What did the facts show during the August 8-17, 1994, trial that convinced a jury to turn on McDonald’s and award Stella damages, when they were initially irritated that they were being forced to hear what they believed was a supreme waste of their time?
First, McDonald’s required its franchisees to serve coffee between 180-190°F, when many of its competitors served coffee at temperatures no higher than 140°F.
Second, not only was McDonald’s coffee much hotter than other establishments’ coffee, it was hot enough to cause third-degree burns of such a severe nature that excruciatingly painful skin grafts might be warranted, and that it could do so in mere seconds. And McDonald’s knew that it was serving coffee that could inflict this type of damage. In fact, between 1982 and 1992, McDonald’s had received over 700 reports of burns attributed to its coffee. Even worse, McDonald’s representatives tried to hide the existence of these previous claims before they were finally forced to acknowledge their existence.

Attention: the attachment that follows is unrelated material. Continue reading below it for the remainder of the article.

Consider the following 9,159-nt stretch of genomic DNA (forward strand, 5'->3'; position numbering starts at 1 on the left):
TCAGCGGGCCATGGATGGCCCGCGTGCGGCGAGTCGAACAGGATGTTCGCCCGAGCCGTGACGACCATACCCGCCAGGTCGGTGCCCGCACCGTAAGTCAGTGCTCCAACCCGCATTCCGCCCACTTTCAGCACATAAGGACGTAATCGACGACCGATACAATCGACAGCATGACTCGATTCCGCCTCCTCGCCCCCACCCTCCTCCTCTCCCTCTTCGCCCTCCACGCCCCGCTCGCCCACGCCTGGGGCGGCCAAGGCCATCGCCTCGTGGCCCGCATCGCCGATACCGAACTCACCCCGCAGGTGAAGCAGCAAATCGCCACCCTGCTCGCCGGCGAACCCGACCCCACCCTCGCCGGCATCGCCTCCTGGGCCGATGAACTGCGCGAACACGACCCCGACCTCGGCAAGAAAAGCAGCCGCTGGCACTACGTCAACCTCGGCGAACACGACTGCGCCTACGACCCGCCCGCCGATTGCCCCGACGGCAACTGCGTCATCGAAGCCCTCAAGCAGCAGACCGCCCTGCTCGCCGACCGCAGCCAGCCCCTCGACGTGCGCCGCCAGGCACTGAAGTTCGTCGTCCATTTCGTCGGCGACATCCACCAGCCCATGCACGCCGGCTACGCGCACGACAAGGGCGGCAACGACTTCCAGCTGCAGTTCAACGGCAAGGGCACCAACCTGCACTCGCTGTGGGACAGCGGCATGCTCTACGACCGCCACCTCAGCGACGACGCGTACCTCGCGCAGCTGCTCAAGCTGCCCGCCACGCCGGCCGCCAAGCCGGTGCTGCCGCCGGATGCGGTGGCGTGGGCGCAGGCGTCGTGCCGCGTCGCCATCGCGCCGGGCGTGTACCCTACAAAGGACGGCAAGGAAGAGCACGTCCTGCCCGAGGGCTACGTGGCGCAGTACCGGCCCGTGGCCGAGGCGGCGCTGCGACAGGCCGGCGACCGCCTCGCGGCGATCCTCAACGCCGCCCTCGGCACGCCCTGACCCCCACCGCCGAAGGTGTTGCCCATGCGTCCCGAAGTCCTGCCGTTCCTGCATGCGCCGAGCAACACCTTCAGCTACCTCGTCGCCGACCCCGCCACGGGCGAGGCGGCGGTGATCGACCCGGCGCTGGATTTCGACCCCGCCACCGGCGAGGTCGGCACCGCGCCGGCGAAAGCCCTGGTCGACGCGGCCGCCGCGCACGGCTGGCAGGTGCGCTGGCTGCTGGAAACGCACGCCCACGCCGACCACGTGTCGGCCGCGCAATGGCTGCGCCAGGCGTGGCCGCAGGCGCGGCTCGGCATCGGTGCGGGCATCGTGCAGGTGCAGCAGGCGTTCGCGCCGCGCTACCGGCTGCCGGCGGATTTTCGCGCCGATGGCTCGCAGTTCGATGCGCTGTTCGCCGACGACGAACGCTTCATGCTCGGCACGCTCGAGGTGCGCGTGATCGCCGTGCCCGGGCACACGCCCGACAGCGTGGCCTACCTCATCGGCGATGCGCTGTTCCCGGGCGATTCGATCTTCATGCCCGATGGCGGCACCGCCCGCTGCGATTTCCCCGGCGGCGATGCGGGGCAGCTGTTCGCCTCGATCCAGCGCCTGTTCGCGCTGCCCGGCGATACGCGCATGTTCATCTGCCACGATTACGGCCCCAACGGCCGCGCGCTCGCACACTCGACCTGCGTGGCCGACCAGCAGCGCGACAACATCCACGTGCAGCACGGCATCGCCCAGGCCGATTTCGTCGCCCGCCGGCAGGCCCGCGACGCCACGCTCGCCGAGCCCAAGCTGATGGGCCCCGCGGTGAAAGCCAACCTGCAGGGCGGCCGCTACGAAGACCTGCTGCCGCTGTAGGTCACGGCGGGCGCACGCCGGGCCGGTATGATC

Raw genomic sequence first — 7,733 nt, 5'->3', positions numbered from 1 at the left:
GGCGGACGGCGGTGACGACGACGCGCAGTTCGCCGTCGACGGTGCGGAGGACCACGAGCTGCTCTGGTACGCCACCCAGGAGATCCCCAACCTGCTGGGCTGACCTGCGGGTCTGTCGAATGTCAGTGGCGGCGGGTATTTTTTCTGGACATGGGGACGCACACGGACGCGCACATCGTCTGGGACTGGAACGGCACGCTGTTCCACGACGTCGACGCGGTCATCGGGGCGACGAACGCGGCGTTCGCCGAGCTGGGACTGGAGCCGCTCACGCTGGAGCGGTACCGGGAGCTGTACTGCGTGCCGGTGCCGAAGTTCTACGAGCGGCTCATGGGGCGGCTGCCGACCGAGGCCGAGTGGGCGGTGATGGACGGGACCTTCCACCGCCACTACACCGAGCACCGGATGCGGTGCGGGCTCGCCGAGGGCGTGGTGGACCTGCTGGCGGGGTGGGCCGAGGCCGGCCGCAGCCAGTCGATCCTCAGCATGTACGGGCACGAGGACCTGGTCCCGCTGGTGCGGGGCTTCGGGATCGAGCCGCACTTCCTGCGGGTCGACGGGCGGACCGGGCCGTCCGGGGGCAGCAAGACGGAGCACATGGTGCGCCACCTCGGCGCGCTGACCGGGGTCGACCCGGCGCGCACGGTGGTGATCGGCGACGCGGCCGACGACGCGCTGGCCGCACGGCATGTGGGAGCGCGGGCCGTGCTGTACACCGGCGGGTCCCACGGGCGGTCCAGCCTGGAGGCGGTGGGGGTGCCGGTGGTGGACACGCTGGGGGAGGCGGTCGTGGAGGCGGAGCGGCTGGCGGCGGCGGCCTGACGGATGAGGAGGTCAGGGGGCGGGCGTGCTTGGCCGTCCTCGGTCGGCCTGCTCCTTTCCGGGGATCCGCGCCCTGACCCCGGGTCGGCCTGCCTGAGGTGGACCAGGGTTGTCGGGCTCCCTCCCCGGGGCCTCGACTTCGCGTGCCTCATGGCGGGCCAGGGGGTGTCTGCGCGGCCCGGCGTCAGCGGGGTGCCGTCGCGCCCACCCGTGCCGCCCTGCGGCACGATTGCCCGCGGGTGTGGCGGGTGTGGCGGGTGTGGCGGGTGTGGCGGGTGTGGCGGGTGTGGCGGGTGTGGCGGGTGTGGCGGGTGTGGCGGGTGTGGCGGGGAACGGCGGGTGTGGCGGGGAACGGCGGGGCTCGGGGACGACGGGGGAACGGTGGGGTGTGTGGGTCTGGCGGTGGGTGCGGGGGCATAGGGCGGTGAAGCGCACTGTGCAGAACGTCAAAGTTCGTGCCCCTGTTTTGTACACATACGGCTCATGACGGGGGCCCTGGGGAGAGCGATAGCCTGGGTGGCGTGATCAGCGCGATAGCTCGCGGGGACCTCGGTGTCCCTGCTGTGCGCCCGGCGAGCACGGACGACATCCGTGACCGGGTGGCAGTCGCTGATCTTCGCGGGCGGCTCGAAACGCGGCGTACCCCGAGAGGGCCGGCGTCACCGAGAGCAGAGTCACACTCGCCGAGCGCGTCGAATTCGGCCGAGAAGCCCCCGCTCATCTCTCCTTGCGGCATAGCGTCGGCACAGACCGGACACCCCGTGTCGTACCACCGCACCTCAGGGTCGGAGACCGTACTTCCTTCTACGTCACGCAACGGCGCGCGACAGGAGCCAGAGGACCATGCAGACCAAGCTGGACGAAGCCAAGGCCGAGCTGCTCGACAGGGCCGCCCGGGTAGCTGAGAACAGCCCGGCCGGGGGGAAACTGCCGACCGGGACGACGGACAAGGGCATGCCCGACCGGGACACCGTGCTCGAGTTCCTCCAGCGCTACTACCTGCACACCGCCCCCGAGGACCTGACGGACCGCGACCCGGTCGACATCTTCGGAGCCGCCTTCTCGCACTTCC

When McDonald’s finally did acknowledge the history of complaints, Christopher Appleton, the quality control manager for McDonald’s, admitted that McDonald’s coffee would burn the mouth and throat if consumed when served. Simply put, he testified, if a customer purchased a cup of coffee and drank it immediately, without waiting for it to cool, it would scald his or her mouth, throat, and esophagus.
So why did McDonald’s continue to serve a product it knew could seriously injure its customers?